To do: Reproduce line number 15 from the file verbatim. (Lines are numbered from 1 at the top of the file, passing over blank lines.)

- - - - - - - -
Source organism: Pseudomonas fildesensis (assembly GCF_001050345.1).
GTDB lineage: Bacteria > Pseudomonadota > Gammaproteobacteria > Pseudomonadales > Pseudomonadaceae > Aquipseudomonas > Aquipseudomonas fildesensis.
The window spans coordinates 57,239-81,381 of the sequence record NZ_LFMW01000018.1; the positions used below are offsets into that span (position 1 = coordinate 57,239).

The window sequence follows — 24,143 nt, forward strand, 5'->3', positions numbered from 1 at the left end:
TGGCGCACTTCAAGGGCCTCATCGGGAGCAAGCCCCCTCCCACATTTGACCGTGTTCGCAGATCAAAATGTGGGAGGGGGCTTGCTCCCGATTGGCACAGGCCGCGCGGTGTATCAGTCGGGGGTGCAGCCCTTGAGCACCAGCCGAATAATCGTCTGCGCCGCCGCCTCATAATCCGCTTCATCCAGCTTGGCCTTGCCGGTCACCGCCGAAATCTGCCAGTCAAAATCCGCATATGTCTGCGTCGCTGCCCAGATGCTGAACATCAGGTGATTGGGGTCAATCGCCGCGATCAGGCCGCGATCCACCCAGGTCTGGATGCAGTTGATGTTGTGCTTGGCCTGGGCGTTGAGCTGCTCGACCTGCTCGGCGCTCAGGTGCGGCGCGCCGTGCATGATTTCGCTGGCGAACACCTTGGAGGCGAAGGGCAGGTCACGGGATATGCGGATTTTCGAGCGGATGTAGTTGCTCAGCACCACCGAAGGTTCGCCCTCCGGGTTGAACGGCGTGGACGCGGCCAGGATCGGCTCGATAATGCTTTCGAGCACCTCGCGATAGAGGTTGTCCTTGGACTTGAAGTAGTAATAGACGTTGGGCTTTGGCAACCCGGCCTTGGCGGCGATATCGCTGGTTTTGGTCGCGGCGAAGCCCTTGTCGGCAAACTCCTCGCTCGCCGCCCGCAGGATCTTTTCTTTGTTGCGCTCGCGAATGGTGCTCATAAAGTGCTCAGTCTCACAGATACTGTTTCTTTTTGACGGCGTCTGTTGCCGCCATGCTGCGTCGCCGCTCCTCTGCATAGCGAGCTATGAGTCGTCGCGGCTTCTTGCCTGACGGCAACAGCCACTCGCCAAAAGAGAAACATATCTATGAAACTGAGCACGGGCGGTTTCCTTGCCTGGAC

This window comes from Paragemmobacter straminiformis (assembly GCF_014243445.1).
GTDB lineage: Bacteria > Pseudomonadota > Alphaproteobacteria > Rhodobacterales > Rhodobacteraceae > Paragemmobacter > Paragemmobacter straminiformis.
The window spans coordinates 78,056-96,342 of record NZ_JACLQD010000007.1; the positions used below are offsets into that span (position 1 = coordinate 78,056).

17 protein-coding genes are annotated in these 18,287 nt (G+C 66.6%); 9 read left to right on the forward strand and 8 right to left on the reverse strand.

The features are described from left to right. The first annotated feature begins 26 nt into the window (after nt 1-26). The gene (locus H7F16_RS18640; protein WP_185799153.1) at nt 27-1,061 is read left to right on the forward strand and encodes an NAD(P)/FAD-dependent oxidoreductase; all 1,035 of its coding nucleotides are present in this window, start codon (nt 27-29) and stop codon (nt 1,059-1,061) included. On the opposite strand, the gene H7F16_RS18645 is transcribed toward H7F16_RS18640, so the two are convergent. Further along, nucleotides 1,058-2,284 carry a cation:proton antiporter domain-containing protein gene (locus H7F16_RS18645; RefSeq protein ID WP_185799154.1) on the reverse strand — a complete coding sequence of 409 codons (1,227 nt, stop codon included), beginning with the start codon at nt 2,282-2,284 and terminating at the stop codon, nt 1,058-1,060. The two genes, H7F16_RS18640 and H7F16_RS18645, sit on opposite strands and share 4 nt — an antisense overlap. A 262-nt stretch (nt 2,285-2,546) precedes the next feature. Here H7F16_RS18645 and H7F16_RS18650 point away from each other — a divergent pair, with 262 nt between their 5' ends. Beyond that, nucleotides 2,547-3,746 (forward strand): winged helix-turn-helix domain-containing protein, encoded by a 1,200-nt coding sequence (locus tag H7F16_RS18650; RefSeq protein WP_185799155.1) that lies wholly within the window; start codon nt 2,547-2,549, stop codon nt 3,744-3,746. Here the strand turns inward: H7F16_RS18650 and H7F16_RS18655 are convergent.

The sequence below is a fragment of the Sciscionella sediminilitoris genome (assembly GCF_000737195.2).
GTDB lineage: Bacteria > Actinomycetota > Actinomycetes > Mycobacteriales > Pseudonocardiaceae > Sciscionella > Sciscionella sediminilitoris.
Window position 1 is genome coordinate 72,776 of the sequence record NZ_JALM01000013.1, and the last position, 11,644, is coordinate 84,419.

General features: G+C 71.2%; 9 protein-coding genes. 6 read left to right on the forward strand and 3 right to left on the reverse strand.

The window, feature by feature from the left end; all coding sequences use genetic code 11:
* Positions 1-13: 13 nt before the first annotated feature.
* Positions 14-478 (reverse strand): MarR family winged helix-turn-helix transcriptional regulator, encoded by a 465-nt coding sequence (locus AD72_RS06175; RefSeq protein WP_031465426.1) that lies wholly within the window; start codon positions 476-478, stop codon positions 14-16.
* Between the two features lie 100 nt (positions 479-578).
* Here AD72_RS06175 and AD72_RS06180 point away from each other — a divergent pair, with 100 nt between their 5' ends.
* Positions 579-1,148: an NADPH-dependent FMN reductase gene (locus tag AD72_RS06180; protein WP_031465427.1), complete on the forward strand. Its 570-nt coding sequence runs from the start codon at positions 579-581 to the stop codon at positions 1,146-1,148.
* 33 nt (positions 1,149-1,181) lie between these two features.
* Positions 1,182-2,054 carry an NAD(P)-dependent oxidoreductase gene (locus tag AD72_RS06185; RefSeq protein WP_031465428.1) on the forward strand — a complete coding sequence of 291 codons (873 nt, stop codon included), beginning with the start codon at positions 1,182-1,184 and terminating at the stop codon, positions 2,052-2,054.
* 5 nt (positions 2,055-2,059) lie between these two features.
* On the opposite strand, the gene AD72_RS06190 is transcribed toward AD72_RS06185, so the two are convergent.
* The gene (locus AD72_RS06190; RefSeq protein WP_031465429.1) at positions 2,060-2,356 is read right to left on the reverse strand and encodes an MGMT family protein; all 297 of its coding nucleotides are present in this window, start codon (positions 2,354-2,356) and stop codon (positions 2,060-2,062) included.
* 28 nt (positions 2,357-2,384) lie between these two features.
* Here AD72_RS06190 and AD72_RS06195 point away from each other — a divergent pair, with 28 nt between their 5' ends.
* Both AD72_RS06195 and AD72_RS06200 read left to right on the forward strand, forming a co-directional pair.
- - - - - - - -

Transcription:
The window, feature by feature from the left end; all coding sequences use genetic code 11: